Biofuels Industry Starts to Take form

Oct 18th, 2009 | By John Waller | Category: Biofuels, Top Story
Across the country, companies are trying to produce biofuel without relying on food crops. Above, wood waste and bacteria that a company called Coskata says it will be able to convert into biofuel for about $1 a gallon.  Photo by Jeff Swensen for The New York Times

Across the country, companies are trying to produce biofuel without relying on food crops. Photo by Jeff Swensen for The New York Times

MADISON, Pa. — On one side of a factory here, workers dump 500-pound sacks of pine chips into a hopper. Deep inside the plant, an 8,000-degree blow torch roars like a jet engine as the chips are processed. At the far end, the workers turn a tap and out pours ethanol, ready for use as a motor fuel.

The facility, built by a company called Coskata, is not quite proof that a new era is at hand for American transportation fuels. But with the company claiming it will be able to convert wood waste into biofuel for about $1 a gallon, the plant suggests that day may be drawing nearer.

“We’re so close, we can really touch this now,” said William J. Roe, the chief executive of Coskata.

Across the country, start-up companies and major corporations are trying to produce biofuel without relying on food crops the way corn-based ethanol does. Congress has already guaranteed these companies a market if they can make the fuel, and the government has given some of them construction grants. The companies have raised millions from investors.

The results of all this effort are starting to show. Pilot facilities are going up, companies are testing their production lines, and they are starting to make better estimates of the likely costs.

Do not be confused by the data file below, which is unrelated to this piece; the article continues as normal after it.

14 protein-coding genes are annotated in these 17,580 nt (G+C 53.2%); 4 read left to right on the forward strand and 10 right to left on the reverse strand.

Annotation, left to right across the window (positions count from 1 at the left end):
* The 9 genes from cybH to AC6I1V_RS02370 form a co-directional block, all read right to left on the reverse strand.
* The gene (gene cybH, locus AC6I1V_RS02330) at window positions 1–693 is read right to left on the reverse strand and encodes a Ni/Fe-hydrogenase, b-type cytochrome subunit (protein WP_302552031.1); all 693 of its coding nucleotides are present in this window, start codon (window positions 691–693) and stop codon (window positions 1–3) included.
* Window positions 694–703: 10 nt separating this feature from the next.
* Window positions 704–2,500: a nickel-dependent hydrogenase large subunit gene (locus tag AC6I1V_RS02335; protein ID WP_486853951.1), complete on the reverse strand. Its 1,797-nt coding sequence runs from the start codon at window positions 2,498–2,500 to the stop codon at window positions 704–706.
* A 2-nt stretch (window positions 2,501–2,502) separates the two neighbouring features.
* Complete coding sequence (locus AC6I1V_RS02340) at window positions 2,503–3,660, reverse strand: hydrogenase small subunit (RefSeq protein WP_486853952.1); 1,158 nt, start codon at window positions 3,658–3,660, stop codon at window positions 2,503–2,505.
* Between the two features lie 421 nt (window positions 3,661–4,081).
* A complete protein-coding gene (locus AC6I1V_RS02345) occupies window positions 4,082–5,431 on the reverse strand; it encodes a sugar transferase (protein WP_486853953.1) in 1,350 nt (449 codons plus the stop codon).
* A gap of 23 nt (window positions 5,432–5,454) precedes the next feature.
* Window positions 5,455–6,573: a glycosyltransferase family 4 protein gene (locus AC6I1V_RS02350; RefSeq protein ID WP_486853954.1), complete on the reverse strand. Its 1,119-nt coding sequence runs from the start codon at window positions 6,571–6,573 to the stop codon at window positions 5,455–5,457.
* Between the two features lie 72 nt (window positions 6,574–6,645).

None of these facilities is yet operating on anything like the scale that will be needed to offset a big portion of the nation’s oil imports. That era, if it ever comes, is still years away. In fact, no company in the United States even claims to be making commercial sales yet at any significant scale. (Iogen, a Canadian firm backed by Shell, makes ethanol from wheat straw and supplied a Shell station in Ottawa for a month last summer.)

But increasingly, it is possible to visit real plants and see production methods that appear to be working. The plant here, the fruit of $50 million in research and construction, is to be unveiled on Thursday.

It is 65 feet tall, an impressive maze of tanks and pipes. Though some of them resemble the components that would be needed in a full-scale plant, the capacity of the facility is only about 50,000 gallons a year, perhaps 1 percent of the output that would be needed for a commercial-scale plant. The company’s goal is to work the kinks out of its production method, and get a better handle on costs, before going to full size.

Coskata — whose investors include General Motors, the venture capitalist Vinod Khosla and the Blackstone Group investment house — has moved toward the front of a crowded field of companies trying to produce fuel from garbage, construction and demolition waste, trees or special crops. Many hope to acquire their raw material for a few dollars a ton, or to use materials that usually go to garbage dumps.

For the remainder of this article by Matthew Wald at The New York Times, visit here:

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